A guest brought up this question at the shabbos table, and no one had an answer.

In D'Varim 8:9 it says "...a land whose stones are iron...". The question this guest asked was: How is it that the chumash refers to iron if this was before the iron age, and therefore iron was useless to the Jews?

  • Can you provide a source for what you know about the iron age and its implications for usefulness of Iron to Torah-period Jews?
    – Isaac Moses
    Commented Aug 12, 2014 at 17:33
  • 2
    (Comments from deleted target.)
    – Double AA
    Commented Aug 12, 2014 at 17:35
  • 1
    They had iron before the iron age. "Iron age" is when iron became the #1 go to metal. Furthermore, you can use meteorite iron without iron age level smelting. Also, if you are in the bronze age, then iron would seem extra hard, which is what the passage is trying to convey. Commented Dec 7, 2017 at 12:59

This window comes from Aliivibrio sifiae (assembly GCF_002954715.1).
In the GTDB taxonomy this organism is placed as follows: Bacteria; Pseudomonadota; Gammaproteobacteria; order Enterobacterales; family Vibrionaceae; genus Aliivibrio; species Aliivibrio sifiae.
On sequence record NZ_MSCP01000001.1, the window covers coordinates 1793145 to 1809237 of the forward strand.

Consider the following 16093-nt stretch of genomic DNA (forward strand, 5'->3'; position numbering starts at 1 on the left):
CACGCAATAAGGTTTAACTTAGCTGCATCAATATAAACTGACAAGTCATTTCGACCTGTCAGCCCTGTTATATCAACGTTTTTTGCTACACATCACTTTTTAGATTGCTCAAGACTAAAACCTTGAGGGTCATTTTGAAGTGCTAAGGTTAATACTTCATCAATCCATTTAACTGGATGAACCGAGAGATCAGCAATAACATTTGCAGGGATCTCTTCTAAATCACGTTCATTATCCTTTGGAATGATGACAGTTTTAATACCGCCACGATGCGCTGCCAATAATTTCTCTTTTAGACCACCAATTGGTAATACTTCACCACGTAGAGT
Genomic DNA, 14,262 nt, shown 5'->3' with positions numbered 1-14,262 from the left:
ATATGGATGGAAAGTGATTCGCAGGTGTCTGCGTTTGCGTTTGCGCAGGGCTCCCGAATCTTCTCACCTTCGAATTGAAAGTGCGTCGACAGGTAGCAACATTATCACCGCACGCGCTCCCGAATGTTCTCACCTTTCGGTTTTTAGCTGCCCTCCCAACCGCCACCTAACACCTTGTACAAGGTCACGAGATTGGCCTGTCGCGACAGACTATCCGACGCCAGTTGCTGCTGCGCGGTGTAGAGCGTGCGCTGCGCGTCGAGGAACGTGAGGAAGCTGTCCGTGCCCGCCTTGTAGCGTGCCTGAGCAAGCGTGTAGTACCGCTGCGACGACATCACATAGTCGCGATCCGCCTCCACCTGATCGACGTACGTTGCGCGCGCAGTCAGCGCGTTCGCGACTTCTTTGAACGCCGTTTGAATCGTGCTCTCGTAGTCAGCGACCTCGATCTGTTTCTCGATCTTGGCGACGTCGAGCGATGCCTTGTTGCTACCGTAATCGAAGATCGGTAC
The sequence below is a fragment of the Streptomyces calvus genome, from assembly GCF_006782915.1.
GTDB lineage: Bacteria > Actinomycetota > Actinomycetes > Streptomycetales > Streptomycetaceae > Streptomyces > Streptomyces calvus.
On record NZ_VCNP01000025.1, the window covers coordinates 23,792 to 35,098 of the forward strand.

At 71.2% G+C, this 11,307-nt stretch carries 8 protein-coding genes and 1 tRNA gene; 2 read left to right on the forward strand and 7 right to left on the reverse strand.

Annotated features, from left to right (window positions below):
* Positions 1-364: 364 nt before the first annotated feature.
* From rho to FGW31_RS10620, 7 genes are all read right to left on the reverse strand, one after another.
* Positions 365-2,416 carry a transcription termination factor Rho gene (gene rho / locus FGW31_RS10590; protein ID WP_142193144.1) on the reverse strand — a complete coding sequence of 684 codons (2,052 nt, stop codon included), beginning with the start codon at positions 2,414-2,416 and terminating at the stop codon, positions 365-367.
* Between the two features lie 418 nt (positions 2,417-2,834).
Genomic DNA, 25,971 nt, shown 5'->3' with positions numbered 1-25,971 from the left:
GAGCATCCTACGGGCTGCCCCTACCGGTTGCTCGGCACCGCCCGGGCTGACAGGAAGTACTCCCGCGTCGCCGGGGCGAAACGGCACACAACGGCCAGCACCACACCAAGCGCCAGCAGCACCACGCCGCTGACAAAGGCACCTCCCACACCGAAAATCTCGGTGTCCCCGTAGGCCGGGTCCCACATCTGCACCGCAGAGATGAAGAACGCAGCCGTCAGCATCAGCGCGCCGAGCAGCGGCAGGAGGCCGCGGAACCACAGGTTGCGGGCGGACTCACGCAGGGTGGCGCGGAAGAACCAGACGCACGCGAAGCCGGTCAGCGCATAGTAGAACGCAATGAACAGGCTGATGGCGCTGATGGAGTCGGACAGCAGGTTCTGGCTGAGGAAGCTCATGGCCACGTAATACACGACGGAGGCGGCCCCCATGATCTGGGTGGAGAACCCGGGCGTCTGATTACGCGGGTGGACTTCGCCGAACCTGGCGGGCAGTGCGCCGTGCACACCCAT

2 Answers 2


In Tanach the word Barzel - ברזל appears 44 times.

Per Wikipedia

The Iron Age in the Ancient Near East is believed to have begun with the discovery of iron smelting and smithing techniques in Anatolia or the Caucasus and Balkans in the late 2nd millennium BC (c. 1300 BC)

The Torah was given in the year 1313 BCE.

Notwithstanding the above, even if iron was useless prior to the iron age, it is likely that it was known as a strong metal, which is what the Torah is referring too.


http://www.sciencealert.com/bronze-age-artefacts-have-meteorite-iron -- just saw this article from a scientific journal that says that the iron weapons used during the Bronze Age came from meteorites.

That also fits with the language of the verse, which says that the stones are iron.


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